Thursday, 17 November 2011

Belshazzar’s Feast - Seal Theme Getting on and Falling out – sometimes we don’t see that what we are doing is hurting others.

Props(Optional): Some ornamental looking metal cups, plates, bowls, candlesticks etc on a table, and a sack or rubbish bag to put them in. OHP of the writing on the wall – mene mene tekel parsin and a pointing finger.

This is a story from the Old Testament. Once, long ago, the people who wrote the Bible, the Israelites, had been conquered by the king of Babylon. His soldiers had smashed their city of Jerusalem to bits and destroyed the Temple where they worshipped God as well. The soldiers had even stolen all the wonderful treasure from the Temple – the gold and silver cups and candlesticks, all the things they used in their worship. These weren’t just beautiful things, they were very special, sacred, holy. The people of Israel cared about these things, because they used them for worship and for prayer. But the Babylonians didn’t care about that. Put the cups etc in a sack.  They took the treasure, and the people, far away to Babylon where the people were made to work for them as slaves.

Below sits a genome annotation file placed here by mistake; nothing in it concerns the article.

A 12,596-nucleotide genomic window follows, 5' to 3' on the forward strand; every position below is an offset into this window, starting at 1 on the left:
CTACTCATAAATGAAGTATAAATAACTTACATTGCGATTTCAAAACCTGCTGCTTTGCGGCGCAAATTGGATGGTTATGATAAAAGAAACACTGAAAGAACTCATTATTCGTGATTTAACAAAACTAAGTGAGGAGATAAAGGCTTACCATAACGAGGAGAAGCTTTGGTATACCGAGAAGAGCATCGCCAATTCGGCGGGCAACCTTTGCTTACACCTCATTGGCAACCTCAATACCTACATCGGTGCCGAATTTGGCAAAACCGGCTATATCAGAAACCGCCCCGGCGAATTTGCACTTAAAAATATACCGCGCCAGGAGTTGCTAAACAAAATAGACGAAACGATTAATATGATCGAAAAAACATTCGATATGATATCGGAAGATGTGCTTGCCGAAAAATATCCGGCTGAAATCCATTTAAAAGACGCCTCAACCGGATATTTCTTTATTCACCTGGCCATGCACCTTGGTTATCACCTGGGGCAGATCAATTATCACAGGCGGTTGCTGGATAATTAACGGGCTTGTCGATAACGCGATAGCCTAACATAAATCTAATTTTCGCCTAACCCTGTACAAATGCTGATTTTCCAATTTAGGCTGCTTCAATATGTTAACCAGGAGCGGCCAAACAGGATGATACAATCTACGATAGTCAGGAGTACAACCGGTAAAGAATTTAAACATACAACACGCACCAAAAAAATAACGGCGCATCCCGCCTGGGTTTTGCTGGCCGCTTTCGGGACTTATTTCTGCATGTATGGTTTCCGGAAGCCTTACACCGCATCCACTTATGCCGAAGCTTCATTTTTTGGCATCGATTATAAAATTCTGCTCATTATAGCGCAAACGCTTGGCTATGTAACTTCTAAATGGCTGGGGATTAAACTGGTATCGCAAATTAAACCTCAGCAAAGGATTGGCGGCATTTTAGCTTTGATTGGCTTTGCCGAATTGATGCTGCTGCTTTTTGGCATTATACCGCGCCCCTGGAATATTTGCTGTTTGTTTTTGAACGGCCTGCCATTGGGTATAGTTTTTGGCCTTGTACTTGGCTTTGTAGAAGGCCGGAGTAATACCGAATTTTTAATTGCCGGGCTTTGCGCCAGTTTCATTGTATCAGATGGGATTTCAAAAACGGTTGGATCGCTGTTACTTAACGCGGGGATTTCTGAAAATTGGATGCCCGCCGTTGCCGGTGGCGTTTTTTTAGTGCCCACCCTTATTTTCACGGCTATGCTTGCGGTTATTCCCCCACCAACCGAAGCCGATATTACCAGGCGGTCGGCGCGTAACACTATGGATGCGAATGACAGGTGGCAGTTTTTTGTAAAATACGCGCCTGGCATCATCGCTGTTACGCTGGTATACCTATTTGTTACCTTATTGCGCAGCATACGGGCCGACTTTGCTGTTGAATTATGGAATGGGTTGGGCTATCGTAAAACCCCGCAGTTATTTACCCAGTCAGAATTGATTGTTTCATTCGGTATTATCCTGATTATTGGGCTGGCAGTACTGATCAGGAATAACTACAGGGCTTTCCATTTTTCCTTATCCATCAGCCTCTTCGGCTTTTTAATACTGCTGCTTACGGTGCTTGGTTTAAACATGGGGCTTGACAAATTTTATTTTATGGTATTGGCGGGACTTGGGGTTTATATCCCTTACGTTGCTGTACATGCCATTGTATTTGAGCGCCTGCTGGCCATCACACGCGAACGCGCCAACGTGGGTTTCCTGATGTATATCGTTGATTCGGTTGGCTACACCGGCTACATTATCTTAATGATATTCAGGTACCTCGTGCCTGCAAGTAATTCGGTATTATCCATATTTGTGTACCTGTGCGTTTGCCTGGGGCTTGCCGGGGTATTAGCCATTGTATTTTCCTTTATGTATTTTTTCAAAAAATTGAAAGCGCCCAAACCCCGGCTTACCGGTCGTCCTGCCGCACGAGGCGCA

Many years later, they were still there, and a new king was on the throne in Babylon, a king called Belshazzar. Belshazzar was a great king, and he knew it. He had lots of power, lots of money and he thought he could do exactly what he wanted – so he did. He didn’t care whether how anyone felt or what anyone thought, except him.

One day Belshazzar decided to have a party. It would be the biggest, best party anyone had ever had. He invited a thousand people. He ordered wine and food to be brought. The servants piled the food on the tables till they were groaning under the weight. Belshazzar sat down with his guests and began to drink and eat. But as he looked around he thought to himself that the feast could look even grander than it did. What it needed was a bit more gold, a bit more silver. “I know,” he thought. “We could use all those gold and silver cups we took from the Temple in Jerusalem, and the candlestands to light the hall, the ones the Israelites used in their worship.” And he ordered them to be brought up from the treasury. And he gave out the cups to people to use at the party, just as if they were ordinary things. He could do what he wanted – he was king, after all. He was the boss of everyone.

The king sat down again to drink and to eat. But then he noticed something on the wall opposite, something very strange. He could see a hand, just a hand, writing something on the wall. And this is what it wrote. (reveal the words on an OHP – mene mene tekel parsin)
And the king thought, “What!?” . What did these strange words mean? The king had more idea than we do, because they were words that were in the language he spoke. He knew that they were words that were used for weighing and measuring things – just like we use grams and kilogrammes, centimetres and metres. But he still couldn’t understand what this strange message meant, and he knew it must mean something important or it wouldn’t have appeared like this.